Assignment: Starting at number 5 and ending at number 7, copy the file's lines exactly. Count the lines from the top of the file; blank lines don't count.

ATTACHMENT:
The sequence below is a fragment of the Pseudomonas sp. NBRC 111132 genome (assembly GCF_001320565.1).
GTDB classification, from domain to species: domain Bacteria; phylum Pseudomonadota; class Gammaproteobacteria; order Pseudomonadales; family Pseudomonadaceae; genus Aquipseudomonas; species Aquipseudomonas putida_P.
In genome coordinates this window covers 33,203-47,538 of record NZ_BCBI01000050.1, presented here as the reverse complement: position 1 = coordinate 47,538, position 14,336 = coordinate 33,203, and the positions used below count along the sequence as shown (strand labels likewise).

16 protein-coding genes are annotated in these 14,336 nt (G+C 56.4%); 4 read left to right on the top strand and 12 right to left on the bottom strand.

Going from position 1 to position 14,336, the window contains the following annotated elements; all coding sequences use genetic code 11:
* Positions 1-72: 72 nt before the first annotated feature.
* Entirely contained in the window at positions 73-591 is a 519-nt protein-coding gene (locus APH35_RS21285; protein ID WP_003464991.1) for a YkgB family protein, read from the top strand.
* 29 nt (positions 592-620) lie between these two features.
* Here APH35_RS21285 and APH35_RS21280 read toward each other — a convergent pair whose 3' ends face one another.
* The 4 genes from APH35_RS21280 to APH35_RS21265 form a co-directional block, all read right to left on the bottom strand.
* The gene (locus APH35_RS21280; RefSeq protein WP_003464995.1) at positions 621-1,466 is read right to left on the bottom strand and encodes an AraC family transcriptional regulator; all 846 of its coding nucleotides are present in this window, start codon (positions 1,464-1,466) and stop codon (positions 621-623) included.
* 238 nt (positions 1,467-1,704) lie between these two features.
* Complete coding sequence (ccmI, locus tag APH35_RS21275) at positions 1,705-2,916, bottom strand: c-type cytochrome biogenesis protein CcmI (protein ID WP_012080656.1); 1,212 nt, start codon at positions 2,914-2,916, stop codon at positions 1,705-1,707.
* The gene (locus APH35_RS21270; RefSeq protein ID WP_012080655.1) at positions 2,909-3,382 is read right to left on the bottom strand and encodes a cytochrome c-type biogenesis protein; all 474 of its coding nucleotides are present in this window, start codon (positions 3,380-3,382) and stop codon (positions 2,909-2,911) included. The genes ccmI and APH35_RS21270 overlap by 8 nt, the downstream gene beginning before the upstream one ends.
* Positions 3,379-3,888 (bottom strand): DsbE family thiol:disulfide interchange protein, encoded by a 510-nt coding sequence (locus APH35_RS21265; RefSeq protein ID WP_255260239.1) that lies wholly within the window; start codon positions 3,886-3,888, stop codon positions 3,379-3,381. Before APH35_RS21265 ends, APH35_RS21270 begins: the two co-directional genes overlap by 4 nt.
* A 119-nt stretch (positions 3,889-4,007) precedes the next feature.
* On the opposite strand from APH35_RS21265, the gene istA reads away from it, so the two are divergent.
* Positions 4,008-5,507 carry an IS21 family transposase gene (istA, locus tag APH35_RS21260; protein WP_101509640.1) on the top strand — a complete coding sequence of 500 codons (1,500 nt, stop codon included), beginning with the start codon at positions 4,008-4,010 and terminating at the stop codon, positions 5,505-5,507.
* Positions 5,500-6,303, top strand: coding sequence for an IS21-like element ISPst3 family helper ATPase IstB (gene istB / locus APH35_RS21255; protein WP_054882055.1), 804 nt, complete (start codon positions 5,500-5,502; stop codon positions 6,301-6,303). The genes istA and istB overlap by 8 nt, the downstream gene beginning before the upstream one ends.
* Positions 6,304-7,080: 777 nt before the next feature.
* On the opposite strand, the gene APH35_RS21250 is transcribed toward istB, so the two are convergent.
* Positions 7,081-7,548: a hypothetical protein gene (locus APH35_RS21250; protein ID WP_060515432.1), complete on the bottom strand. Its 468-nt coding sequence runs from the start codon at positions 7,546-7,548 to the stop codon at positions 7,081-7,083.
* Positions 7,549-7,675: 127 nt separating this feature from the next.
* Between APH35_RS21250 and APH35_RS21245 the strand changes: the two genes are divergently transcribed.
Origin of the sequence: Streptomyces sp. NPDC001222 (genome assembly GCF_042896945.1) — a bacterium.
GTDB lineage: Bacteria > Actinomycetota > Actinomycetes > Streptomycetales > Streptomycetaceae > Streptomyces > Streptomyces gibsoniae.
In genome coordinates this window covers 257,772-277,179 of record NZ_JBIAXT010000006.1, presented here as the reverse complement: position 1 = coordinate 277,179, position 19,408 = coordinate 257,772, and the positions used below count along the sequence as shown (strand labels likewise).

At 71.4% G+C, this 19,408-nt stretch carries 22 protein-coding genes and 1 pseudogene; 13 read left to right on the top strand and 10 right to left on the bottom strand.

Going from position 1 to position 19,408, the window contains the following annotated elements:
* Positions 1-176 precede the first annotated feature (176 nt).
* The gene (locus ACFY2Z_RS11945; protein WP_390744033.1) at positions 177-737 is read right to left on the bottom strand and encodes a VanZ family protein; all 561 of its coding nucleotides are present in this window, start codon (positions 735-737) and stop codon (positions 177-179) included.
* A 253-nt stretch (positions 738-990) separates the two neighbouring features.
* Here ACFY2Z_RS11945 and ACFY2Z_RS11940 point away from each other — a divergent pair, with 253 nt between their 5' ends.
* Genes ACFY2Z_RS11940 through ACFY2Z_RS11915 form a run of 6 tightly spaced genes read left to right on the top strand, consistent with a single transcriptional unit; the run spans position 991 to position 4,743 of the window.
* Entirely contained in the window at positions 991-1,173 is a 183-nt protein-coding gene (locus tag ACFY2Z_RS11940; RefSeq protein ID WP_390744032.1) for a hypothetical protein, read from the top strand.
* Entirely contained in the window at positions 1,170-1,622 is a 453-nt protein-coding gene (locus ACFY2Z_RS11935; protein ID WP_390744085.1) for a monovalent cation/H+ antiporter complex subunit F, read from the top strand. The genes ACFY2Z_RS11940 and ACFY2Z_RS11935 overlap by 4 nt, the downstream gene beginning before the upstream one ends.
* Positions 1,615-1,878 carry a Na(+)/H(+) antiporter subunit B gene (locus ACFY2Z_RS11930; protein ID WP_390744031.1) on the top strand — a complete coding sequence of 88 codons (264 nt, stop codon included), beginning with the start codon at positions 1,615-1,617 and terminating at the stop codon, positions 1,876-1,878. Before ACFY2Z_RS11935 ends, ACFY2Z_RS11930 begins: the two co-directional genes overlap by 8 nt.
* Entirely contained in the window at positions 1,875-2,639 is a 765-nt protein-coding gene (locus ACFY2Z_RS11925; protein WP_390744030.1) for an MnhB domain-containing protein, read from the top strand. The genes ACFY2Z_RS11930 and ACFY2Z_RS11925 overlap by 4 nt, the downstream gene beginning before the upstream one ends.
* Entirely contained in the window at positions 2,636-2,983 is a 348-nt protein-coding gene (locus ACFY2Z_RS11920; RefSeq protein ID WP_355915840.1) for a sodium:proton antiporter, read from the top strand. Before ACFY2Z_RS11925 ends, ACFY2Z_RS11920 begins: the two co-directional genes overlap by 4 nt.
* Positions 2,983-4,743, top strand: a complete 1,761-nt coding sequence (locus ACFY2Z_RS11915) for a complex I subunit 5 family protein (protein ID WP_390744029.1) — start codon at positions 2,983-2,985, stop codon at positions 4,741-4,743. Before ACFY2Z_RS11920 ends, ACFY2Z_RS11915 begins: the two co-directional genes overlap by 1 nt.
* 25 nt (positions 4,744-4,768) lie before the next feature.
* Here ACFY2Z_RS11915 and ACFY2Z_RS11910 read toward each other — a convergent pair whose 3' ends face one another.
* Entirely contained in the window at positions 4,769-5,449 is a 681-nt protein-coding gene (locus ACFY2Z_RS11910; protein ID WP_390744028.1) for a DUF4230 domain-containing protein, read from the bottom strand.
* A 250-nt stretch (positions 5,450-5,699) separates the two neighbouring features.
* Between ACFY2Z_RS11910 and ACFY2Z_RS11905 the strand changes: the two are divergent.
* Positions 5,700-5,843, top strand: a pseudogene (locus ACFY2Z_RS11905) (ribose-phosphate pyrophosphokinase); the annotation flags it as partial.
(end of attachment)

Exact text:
Going from position 1 to position 14,336, the window contains the following annotated elements; all coding sequences use genetic code 11:
* Positions 1-72: 72 nt before the first annotated feature.
* Entirely contained in the window at positions 73-591 is a 519-nt protein-coding gene (locus APH35_RS21285; protein ID WP_003464991.1) for a YkgB family protein, read from the top strand.